Sunday, June 19, 2011

The last post: why is it not pericarditis? (hint: previous ECG has LV aneurysm morphology)

Yesterday, I posted this interesting transient STEMI.

I was asked why it is not pericarditis.  I have edited the post (see red text) to add the following:

Added to description of presenting ECG:
The old ECG has a Q-wave with persistent ST elevation in lead III, and some reciprocal ST depression (typical for aneurysm morphology).  The new ECG has relative reciprocal ST depression in lead III, with ST elevation in aVL.  This rules out pericarditis, which essentially never has reciprocal ST depression.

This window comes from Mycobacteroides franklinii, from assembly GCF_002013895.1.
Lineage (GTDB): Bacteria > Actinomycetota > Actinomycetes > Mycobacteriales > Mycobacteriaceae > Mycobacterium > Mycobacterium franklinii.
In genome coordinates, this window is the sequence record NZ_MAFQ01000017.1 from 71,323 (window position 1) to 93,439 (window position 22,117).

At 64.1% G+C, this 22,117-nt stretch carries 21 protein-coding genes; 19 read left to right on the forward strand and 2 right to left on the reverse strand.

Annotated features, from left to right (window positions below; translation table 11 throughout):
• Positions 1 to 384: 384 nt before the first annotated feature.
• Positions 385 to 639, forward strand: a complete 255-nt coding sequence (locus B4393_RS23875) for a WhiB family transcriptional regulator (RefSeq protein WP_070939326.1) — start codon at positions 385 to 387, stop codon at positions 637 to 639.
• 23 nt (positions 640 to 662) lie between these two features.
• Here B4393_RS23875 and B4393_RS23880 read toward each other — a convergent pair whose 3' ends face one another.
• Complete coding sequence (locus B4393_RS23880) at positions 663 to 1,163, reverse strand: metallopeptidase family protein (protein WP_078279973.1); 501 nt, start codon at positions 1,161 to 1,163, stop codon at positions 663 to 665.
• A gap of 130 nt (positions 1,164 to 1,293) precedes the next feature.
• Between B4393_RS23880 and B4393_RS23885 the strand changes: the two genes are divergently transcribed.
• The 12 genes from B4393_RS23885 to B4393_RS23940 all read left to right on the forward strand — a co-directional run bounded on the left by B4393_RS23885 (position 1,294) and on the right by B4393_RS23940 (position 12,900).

Added to description of old ECG:
Notice the ST elevation in lead III that follows a deep Q-wave. This is "Persistent ST elevation after previous MI" or "LV aneurysm morphology".  LV aneurysm is very different for inferior vs. anterior MI.

And have added the following to the conclusions:
4. This is not pericarditis because:
            a. Pain was typical for MI (substernal, not postional or sharp, resolved with NTG)
            b. There is relative reciprocal ST depression in lead III.
                      Pericarditis does not have reciprocal depression.
            c. ST elevation of pericarditis  is maximal in leads II and V5, V6. 
                      Here the ST elevation is maximal in V2-V4.
            d. Pericarditis does not have hyperacute T-waves.
            e. Tight proximal LAD stenosis explains STE in precordial leads and I and aVL.
  

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